Interactions with Drugs
Certain substances (harmala alkaloids) with monoamine oxidase inhibitory (MAOI) action have been found in small amounts in some species of Passiflora. Although levels of these substances may be too low to cause noticeable effects, passion flower may theoretically increase the effects of MAOI drugs, such asisocarboxazid (Marplan®), phenelzine (Nardil®), and tranylcypromine (Parnate®). Increased sedation or low blood pressure could also result from taking passion flower with tricyclic antidepressants, such as amitriptyline (Elavil®), and selective serotonin reuptake inhibitors (SSRIs), such as fluoxetine (Prozac®).
Based on animal research, use of passion flower with alcohol or other sedatives may increase the amount of drowsiness caused by some drugs. Examples include benzodiazepines, such as lorazepam (Ativan®) or diazepam (Valium®); barbiturates, such as phenobarbital; narcotics, such as codeine; some antidepressants; and alcohol. Caution is advised while driving or operating machinery.
In theory, passion flower may increase the risk of bleeding when taken with drugs that increase the risk of bleeding. Some examples include aspirin, anticoagulants (blood thinners) such as warfarin (Coumadin®) or heparin, anti-platelet drugs such as clopidogel (Plavix®), and nonsteroidal anti-inflammatory drugs (NSAIDs) such as ibuprofen (Motrin®, Advil®) or naproxen (Naprosyn®, Aleve®).
Many tinctures contain high levels of alcohol and may cause nausea or vomiting when taken with metronidazole (Flagyl®) or disulfiram (Antabuse®).
Passion flower may also interact with anti-anxiety drugs, antibiotics, anticonvulsants, antifungals, antihistamines, anti-cancer drugs, antispasmodics, antitussives, caffeine, CNS depressants, drugs broken down by the liver, flumazenil, naloxone, and other neurologic agents.
Interactions with Herbs and Dietary Supplements
Certain substances (harmala alkaloids) with monoamine oxidase inhibitory (MAOI) action have been found in small amounts in some species of Passiflora. Although levels of these substances may be too low to cause noticeable effects, in theory, use of passion flower with herbs or supplements with MAOI activity may cause additive effects. Kava (Piper methysticum) is believed to have weak monoamine oxidase inhibitor effects and may thus interact with passion flower. In addition, tricyclic antidepressants or selective serotonin reuptake inhibitors may lead to increased sedation or low blood pressure when taken with passion flower.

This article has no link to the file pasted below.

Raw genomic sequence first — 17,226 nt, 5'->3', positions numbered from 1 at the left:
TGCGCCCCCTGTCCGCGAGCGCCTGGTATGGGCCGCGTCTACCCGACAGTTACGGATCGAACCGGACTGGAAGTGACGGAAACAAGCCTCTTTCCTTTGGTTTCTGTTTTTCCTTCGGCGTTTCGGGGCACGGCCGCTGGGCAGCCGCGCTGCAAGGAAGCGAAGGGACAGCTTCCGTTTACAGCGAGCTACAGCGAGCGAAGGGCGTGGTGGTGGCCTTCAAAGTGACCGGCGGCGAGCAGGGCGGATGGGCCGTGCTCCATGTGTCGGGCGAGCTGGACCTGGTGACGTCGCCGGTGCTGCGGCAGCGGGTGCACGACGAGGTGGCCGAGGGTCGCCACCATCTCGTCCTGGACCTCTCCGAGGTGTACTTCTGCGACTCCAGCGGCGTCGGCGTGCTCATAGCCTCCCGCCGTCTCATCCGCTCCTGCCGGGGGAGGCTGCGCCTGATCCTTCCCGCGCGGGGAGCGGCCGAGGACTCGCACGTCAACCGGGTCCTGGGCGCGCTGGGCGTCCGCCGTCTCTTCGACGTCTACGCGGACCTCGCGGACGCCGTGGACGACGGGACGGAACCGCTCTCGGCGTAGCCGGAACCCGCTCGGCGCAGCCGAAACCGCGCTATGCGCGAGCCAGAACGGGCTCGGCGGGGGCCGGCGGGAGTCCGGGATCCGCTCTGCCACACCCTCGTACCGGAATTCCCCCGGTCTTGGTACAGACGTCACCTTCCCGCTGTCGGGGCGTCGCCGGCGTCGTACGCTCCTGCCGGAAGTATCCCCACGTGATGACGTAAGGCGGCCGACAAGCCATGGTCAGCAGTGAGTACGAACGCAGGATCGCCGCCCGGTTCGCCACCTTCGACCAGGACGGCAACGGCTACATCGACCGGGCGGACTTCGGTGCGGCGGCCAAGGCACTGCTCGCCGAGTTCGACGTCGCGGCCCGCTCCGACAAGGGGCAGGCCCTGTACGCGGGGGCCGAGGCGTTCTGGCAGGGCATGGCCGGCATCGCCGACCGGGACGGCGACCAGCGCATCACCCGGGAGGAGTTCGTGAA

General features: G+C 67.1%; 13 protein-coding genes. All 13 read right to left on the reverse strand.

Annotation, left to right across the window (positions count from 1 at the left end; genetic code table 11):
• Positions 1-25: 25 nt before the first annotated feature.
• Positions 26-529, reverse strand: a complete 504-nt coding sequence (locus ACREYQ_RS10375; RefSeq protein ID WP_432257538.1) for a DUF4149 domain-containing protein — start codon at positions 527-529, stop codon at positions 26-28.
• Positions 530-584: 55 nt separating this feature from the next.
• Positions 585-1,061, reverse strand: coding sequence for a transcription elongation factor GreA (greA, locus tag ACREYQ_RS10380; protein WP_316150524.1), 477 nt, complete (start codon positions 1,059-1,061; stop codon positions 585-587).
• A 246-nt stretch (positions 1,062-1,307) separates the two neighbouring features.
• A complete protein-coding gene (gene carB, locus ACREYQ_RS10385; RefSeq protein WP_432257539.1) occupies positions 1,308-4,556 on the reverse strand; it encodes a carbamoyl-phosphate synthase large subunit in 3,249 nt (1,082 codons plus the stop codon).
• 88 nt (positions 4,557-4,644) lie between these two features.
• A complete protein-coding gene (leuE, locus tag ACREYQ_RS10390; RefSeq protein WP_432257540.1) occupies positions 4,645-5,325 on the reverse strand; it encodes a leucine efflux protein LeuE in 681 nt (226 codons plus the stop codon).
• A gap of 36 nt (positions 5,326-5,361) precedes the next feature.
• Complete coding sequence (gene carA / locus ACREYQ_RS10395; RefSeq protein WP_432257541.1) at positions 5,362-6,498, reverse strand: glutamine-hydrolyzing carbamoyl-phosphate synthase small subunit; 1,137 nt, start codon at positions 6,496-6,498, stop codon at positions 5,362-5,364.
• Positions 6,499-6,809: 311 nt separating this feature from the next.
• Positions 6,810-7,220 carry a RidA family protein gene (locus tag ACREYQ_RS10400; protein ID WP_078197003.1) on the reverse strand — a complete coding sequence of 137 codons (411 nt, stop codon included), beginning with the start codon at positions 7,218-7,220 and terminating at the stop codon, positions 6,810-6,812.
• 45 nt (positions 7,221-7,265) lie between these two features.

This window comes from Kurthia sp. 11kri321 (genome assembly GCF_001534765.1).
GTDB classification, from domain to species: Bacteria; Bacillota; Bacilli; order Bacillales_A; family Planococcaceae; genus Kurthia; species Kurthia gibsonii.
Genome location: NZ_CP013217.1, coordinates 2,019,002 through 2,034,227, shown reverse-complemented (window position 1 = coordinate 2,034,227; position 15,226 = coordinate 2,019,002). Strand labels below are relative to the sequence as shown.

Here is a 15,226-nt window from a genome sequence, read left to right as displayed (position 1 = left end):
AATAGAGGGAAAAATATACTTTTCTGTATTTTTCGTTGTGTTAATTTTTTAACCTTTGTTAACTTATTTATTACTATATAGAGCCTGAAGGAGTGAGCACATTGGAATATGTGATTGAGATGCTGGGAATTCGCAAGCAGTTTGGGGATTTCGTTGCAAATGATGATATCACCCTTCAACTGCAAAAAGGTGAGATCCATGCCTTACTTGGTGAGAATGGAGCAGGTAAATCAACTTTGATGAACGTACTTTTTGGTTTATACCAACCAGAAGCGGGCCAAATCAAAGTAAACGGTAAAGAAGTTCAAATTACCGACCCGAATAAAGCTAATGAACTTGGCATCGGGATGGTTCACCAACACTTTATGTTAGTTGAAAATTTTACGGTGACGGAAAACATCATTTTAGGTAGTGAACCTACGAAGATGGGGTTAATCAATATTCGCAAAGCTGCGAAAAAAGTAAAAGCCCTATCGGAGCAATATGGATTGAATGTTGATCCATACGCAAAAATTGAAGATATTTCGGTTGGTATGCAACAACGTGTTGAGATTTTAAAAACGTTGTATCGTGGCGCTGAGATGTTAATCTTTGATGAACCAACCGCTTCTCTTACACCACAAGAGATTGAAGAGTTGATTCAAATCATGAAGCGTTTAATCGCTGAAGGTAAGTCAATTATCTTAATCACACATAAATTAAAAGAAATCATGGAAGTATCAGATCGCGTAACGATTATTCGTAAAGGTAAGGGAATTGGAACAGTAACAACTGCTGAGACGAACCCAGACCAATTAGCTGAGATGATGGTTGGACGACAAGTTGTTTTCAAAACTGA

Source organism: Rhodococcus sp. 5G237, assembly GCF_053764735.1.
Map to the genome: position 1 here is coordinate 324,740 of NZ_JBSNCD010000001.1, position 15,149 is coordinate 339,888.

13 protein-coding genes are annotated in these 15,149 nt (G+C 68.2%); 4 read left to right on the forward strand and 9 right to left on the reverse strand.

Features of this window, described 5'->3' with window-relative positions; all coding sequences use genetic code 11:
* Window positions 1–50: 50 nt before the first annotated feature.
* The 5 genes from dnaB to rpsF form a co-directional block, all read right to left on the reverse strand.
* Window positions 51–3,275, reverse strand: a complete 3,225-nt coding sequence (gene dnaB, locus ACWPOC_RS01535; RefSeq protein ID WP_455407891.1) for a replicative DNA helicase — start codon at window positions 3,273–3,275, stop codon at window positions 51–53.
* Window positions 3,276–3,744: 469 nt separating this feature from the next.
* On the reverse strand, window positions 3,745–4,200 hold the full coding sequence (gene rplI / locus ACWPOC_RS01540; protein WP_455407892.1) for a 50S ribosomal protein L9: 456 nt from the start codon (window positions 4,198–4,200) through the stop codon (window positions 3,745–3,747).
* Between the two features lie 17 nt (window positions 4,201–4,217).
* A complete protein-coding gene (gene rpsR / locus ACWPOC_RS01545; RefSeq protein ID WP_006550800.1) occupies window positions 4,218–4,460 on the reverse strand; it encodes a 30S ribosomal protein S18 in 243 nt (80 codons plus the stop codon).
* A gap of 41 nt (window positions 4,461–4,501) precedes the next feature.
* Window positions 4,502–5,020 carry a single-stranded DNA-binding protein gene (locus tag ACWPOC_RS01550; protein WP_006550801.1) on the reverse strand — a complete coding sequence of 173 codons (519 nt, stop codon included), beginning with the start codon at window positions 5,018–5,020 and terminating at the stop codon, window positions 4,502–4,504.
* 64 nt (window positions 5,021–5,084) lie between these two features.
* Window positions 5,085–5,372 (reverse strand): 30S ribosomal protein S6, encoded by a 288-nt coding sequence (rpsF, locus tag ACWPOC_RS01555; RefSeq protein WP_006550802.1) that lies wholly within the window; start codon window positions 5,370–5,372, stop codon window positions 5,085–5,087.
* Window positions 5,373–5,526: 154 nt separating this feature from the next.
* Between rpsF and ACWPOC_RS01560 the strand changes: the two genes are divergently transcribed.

Based on animal research, use of passion flower may increase the amount of drowsiness caused by some herbs or supplements, such as valerian and kava.
Passion flower may have additive effects when taken with herbs or supplements that increase the risk of bleeding. Multiple cases of bleeding have been reported with the use of ginkgo (Ginkgo biloba), and fewer cases with garlic and saw palmetto. Numerous other agents may theoretically increase the risk of bleeding, although this has not been proven in most cases.
When taken with caffeine or herbs containing caffeine or caffeine-like compounds, passion flower may increase blood pressure.
Passion flower contains lycopene and may have additive effects when taken with lycopene supplements.
Passion flower may also interact with herbs or supplements taken for pain, anxiety, seizures, fungal infections, bacterial infections, or cancer. In addition, interactions with antihistamines, antispasmodics, antitussives, CNS depressants, herbs and supplements broken down by the liver, and other neurologic agents are possible.
This information is based on a systematic review of scientific literature edited and peer-reviewed by contributors to the Natural Standard Research Collaboration (www.naturalstandard.com).